Post from the old site, but updated with some new content:
I’ve come to rely on many of the sites I often visit to curate content for me. On Facebook, the News Feed curates news about the friends it thinks I’m most interested in. On Twitter, I rely on certain people I follow to discuss topics of their expertise. I use Netflix and Amazon’s suggestion features to point me towards things I might want to buy. With so much information available on the Internet, curation is becoming increasingly important and necessary. Web curation is based on a few simple premises:
1. The internet has lots of information on it.
2. Users don’t have enough time to sift through all the information themselves.
3. Algorithms can search the web faster than humans and through their social graphs people have already exposed their preferences in one way or another online (your RSS feeds, what you like on Facebook, who you follow on Twitter, what Google search results you +1).
4. You sign up for a site that promises to curate a certain topic for you (I’ve seen news curation as the most common one).
5. In addition to dedicated curation sites, users on networks are curators. Content you post on Twitter, Facebook, Pinterest…it’s all content that you suggest and bears your seal of approval.
This is undeniably a good thing. I’m a voracious consumer and am constantly looking for recommendations or information relevant to my interests. I use Twitter as a proxy now. I follow people who I’m interested in and they post links to things that interest them. I follow people on Google Reader and read whatever they share. I’ve tried Summify, but haven’t been too happy with the results. Summify sends you the top five stories of the day that you should read based on your Google Reader feeds, Twitter follow, etc. The problem is that it weighted the results too heavily towards feeds that post a lot. Also, because I tend to try and click through everything on my Google Reader, Summify was very repetitive for me because it would resend me content I had already seen. What’s the point in that? You’re supposed to make my time more, not less, efficient.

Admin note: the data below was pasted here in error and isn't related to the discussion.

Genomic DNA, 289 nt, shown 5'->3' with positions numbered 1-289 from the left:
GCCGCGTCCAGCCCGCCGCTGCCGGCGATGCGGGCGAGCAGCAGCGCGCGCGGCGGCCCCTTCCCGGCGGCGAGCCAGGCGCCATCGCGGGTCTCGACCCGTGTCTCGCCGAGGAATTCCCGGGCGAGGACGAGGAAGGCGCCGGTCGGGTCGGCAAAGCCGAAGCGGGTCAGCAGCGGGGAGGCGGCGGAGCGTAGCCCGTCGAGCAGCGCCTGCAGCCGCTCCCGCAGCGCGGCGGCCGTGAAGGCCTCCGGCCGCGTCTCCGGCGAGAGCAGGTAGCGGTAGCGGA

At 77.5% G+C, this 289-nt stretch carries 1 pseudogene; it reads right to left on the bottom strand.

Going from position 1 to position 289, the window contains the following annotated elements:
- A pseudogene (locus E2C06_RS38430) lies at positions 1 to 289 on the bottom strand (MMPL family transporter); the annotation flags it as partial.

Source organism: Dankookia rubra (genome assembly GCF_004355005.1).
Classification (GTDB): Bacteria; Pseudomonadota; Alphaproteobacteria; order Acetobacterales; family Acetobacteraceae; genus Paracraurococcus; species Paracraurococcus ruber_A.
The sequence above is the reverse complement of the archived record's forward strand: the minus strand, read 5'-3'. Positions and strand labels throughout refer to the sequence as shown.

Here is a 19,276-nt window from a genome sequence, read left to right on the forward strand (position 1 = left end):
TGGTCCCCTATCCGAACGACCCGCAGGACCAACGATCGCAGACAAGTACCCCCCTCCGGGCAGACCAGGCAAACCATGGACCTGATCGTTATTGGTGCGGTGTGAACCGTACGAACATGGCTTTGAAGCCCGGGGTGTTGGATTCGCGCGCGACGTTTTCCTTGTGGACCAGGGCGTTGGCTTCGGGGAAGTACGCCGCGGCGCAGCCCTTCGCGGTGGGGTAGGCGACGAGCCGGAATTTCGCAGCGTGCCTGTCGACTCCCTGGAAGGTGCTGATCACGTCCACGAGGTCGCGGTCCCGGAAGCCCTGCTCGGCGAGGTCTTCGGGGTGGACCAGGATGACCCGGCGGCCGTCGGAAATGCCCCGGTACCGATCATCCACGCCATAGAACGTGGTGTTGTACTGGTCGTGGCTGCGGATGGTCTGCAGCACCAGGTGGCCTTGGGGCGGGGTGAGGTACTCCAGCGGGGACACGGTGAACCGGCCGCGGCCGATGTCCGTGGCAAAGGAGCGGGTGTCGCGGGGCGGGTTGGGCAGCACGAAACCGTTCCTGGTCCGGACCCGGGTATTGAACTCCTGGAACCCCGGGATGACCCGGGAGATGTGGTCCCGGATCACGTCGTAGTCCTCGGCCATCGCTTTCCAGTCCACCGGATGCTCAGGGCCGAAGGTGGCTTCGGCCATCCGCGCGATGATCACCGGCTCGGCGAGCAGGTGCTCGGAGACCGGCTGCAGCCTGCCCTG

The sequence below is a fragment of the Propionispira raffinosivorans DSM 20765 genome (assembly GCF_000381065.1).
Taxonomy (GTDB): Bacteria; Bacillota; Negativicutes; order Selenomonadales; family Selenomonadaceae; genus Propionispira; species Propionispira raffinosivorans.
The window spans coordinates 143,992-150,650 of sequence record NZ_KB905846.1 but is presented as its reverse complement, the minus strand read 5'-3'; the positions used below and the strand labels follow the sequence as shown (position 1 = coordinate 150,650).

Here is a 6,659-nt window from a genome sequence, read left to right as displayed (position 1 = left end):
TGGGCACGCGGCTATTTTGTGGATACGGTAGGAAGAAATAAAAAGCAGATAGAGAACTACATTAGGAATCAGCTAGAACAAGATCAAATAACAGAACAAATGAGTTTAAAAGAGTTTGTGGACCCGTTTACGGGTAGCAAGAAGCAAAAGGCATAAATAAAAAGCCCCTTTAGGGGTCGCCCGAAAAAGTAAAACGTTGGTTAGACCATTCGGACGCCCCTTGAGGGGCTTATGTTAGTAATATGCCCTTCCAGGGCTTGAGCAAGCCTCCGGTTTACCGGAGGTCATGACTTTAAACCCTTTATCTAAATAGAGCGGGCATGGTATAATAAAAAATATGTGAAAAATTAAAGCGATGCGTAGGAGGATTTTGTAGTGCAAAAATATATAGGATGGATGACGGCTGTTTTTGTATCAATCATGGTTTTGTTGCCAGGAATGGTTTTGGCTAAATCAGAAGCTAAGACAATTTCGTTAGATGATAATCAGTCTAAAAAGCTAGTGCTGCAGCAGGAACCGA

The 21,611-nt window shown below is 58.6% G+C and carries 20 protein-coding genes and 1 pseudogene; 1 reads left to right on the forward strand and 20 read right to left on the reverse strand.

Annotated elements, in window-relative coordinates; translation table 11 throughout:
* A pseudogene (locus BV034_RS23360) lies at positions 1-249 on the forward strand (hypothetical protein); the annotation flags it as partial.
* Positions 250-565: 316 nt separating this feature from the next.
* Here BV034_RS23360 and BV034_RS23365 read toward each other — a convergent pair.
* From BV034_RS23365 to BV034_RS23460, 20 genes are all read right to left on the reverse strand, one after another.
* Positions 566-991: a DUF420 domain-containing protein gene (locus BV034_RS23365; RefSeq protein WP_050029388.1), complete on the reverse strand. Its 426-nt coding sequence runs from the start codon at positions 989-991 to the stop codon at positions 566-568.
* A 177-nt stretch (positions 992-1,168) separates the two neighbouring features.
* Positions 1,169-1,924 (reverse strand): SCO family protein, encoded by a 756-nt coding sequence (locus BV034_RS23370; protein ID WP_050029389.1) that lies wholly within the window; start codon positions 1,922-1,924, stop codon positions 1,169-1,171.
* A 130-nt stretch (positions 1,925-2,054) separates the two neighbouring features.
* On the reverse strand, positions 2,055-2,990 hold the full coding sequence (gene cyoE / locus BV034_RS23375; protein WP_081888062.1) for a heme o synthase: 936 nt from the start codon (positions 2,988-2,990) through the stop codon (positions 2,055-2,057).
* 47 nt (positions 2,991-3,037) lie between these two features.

Regardless, this curation movement is very beneficial. I think it is missing a human component though (which actually may undo the efficiency gains of using an algorithm). Noah Brier recently wrote a post about how the algorithms are created to err on the side of being more conservative – the Netflix algorithm, for example, is more likely to show you a movie that you will give 4 stars rather than a movie which has a 50% chance of 1 star and a 50% chance of 5 stars. It make sense that in creating an algorithm, companies feel like they need to take a safer approach so that their recommendations are respected and used. But the missing risk component does diminish the serendipity moments of finding something great. And that’s where human curation through networks can really play a big role. You can even see Google and Bing starting to understand the human component that can complement an algorithms results as they start to use +1 and integrate Facebook/Quora/etc.
The truth is that we trust our friends and people with similar interests when it comes to recommendations. For news, I’m fine with an algorithm. As for entertainment? It’s just too subjective and emotional to rely on equations.